The best e-readers for Christmas
Nexus 7, iPad Mini, Kindle Paperwhite - the top book-reading tech of 2012
Feature Digital reading devices separate into two basic types. On the one hand, you have the traditional e-reader, based on e-ink technology, and designed specifically reading. But now we have the 7in tablet, an altogether more sophisticated gadget, but one now starting to challenge the old-fashioned e-reader on price, especially when you consider the extra functionality it incorporates.
During 2012, a raft of new e-readers and tablets made their appearance, all promising to be the acme of the portable library. Functionally, there’s not much to separate the members of each group. Which you select will depend on which brands you favour, whether you want books bought from one seller to be viewable on another vendor’s device, and what your attitude to legal but significant tax avoidance is.
Nexus 7: a generic Android tablet that makes a cracking e-reader
I can’t tell you whether you should have an e-ink reader or a tablet - that will depend entirely on how you plan to use it, and where. Me, I have one of each: a Kindle 4 e-ink device and a Google Nexus 7 tablet.
Why two? For me, it’s all down to the screen. Traditional e-readers’ e-ink screens have a key advantage over the glossy LCD panels of the tablets: they can be read in bright light. That said, even harsh, direct sunlight is too much for even their partially reflective screens. But generally, if you’re outdoors, e-ink screens are more legible than LCDs.
Conversely, LCDs are better inside, thanks to their backlighting. They are brighter and crisper, they can do colour, they can show a genuinely white background not the grey of an e-ink screen, and it actually doesn’t take much of a drop in ambient light levels for an old-style e-ink panel to become hard to read.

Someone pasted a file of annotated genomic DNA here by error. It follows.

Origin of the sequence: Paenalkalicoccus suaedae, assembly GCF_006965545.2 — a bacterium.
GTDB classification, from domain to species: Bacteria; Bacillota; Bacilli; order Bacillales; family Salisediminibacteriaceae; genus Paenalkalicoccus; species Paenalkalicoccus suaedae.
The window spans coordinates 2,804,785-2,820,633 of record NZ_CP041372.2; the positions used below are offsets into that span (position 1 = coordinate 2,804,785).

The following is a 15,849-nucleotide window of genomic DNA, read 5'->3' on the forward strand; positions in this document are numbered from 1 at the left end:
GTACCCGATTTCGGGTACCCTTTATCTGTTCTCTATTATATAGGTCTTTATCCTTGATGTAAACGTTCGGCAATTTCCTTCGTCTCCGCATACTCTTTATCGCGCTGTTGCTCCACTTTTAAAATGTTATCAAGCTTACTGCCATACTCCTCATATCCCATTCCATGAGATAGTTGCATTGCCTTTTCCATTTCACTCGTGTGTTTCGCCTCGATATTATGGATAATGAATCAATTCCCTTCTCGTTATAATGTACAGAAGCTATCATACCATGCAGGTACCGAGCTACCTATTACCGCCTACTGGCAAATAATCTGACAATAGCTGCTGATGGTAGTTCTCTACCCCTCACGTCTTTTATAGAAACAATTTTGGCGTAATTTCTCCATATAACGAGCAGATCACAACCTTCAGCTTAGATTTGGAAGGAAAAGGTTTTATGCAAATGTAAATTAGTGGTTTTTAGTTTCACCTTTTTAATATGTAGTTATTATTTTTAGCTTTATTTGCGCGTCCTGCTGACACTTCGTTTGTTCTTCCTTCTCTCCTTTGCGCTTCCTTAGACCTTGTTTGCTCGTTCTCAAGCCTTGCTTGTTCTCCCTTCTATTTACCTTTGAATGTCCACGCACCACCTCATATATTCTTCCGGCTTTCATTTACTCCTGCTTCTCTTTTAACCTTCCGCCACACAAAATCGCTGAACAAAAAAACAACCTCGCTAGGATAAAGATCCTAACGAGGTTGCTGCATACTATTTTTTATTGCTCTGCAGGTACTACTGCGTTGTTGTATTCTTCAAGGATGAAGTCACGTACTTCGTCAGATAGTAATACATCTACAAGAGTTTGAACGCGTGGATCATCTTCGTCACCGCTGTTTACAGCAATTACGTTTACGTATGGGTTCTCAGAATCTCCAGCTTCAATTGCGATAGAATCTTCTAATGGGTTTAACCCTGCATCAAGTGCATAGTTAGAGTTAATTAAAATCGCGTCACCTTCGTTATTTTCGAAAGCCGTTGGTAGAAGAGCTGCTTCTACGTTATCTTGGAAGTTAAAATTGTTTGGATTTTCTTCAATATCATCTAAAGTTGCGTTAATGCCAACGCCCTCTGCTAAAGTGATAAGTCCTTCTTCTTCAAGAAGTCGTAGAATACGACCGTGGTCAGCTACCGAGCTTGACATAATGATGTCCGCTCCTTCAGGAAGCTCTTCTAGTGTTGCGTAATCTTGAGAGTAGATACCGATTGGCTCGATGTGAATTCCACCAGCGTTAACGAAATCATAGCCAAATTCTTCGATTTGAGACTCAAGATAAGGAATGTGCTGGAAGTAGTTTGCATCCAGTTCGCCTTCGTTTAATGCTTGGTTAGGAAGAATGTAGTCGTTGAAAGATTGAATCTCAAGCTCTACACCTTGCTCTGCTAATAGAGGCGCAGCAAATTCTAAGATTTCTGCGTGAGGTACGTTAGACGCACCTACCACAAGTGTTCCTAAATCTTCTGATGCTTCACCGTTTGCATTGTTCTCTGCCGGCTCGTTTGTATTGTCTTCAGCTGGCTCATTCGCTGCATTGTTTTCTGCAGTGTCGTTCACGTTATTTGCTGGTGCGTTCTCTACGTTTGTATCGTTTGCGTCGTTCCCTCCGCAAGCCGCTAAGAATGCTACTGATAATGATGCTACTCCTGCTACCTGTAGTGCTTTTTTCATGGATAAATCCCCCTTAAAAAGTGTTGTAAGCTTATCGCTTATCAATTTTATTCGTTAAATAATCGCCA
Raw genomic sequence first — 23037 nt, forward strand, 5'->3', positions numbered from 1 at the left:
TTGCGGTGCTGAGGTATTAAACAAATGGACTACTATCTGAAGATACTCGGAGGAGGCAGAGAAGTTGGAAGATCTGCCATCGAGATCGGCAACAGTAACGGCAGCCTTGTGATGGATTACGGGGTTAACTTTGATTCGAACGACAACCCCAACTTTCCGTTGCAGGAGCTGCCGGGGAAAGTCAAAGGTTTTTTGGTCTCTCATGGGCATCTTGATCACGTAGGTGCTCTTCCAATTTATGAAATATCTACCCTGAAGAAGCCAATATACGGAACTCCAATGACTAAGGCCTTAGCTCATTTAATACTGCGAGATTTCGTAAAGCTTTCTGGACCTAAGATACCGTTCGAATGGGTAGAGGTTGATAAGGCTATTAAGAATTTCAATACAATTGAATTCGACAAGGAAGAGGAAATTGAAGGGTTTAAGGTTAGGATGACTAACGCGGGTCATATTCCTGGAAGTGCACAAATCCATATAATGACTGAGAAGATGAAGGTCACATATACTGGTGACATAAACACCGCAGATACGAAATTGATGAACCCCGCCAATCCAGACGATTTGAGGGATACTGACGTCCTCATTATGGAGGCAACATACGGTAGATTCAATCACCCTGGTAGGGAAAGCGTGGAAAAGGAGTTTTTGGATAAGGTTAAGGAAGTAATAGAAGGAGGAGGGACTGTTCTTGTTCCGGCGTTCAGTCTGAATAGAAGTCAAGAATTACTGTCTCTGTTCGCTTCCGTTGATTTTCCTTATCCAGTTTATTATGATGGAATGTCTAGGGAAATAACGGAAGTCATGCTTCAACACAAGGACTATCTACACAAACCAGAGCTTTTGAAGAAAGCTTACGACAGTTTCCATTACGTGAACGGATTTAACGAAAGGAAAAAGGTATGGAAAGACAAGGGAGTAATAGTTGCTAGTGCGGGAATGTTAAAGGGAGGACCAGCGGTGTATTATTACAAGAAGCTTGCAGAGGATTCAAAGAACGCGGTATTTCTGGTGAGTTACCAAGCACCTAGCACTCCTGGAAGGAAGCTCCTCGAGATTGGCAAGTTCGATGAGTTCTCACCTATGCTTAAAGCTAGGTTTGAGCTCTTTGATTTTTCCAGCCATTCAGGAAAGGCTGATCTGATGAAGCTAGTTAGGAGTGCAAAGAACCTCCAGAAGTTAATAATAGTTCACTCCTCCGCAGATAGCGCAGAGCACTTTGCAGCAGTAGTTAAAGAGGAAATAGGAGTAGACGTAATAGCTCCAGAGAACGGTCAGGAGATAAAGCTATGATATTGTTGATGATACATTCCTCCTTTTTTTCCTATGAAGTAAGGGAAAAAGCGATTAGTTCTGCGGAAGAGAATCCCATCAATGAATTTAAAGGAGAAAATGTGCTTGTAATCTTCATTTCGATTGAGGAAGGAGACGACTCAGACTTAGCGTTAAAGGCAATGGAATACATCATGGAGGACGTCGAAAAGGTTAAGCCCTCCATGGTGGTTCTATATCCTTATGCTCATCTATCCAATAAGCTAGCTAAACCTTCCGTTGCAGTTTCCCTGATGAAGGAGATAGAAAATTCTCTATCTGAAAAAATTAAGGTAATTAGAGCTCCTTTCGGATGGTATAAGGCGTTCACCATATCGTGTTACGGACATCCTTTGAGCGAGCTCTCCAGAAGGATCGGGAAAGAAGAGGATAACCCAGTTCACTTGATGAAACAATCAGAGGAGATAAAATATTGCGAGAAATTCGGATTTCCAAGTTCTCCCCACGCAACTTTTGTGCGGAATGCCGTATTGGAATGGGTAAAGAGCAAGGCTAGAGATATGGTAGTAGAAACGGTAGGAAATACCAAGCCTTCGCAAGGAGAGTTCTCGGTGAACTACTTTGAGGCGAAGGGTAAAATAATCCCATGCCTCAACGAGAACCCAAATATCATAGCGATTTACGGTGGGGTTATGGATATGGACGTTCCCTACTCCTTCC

Modern e-readers, such as the Barnes & Noble Nook SimpleTouch Glowight, have illuminated screens for nighttime reading
That was the case until just recently when booksellers Barnes & Noble and Amazon, and e-book reader makers Kobo and Bookeen, released e-readers with illuminated screens. What the Nook SimpleTouch Glowlight, the Kindle Paperwhite, the Kobo Glo and Odyssey HD Frontlight have in common are arrays of LED lights that are positioned to reflect light off the back of the display. The upshot: an e-reader you can view in low ambient lighting conditions as well as outside.
Another plus: they have higher resolution, 758 x 1024 panel rather than the 600 x 800 of the previous generation of E Ink-made screens, though to me the increase doesn’t make for a noticeable improvement in the smoothness of text.
There are downsides too: lit e-readers tend to be slightly thicker that their unilluminated siblings - though still less than a tablet - and the light consumes battery power at a greater rate. In practice, you have to have the light on all the time to see the difference - the Kindle Paperwhite is fixed that way - but you still get weeks of battery life out of it. One of the joys of older e-readers is their phenomenal month-or-more battery life, but even illuminated models outstrip tablets when it comes to battery charge longevity.
Barnes & Noble's Nook HD has the best display on a 7in tablet - but uses it to sell, as does Amazon's Kindle Fire HD
You might think that that negates the need for a tablet, at least as a device to be used primarily if not exclusively for reading. Not necessarily. For one thing, the new generation of 7in tablets, typified by the Asus-made Google Nexus 7, Amazon’s Kindle Fire HD - the old Fire has too low a screen resolution and is too chunky for my taste - and the Barnes & Noble Nook HD, have high resolution screens which, while not quite up their with the latest Apple iPad, deliver a near-retina experience: the screens pixels are so small and sufficiently close together to make them all but indistinguishable to the naked eye.